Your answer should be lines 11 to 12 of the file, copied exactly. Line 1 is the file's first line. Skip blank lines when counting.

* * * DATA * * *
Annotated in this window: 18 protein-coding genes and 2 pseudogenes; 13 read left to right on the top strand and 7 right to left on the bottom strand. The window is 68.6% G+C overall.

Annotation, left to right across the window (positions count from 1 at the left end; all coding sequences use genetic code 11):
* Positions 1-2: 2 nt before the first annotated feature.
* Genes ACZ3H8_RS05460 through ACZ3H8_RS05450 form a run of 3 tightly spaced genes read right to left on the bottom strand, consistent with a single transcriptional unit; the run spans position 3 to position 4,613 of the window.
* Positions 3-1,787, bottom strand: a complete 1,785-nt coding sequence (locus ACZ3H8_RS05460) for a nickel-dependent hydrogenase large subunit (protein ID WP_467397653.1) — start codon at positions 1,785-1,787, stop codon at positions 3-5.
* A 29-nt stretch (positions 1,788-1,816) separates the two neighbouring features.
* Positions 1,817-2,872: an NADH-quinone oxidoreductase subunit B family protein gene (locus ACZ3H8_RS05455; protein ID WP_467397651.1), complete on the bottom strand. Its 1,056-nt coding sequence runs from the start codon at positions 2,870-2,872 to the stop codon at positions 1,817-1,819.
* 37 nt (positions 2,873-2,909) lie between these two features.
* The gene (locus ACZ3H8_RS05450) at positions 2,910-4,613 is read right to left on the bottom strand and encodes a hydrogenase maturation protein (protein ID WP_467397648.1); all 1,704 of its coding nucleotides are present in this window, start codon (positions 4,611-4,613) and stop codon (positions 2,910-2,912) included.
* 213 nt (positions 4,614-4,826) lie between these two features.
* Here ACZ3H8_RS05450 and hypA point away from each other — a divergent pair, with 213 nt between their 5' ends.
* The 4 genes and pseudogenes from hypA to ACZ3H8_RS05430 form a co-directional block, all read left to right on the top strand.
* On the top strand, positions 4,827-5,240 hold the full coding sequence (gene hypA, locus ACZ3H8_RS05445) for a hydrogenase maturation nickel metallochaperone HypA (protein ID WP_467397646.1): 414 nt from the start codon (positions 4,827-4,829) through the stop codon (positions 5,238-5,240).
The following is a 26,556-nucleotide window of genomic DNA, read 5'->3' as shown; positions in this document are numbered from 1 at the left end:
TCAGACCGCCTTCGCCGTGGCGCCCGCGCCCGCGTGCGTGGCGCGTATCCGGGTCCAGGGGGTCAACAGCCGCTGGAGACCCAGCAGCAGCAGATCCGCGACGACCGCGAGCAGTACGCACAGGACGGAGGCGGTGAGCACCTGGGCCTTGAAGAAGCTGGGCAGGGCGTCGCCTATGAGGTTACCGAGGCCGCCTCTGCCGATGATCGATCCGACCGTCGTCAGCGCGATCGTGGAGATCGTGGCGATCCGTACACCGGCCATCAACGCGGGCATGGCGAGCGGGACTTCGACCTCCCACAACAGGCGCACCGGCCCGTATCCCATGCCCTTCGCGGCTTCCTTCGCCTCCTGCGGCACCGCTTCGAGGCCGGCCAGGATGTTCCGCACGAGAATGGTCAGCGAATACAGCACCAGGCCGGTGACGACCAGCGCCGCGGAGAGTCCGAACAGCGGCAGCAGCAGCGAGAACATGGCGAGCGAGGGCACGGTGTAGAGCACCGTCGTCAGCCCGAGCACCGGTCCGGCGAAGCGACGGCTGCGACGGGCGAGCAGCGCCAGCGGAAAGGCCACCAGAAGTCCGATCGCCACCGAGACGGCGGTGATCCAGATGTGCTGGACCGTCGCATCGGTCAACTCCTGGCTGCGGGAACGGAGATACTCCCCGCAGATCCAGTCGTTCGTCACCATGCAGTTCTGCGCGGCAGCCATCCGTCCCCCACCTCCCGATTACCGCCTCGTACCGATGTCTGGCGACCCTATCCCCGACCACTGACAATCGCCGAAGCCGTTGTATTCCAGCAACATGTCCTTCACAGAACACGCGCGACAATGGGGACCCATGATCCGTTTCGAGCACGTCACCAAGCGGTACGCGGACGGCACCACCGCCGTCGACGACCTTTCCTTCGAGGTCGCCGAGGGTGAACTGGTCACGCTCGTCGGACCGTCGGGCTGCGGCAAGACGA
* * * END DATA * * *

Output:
* Here ACZ3H8_RS05450 and hypA point away from each other — a divergent pair, with 213 nt between their 5' ends.
* The 4 genes and pseudogenes from hypA to ACZ3H8_RS05430 form a co-directional block, all read left to right on the top strand.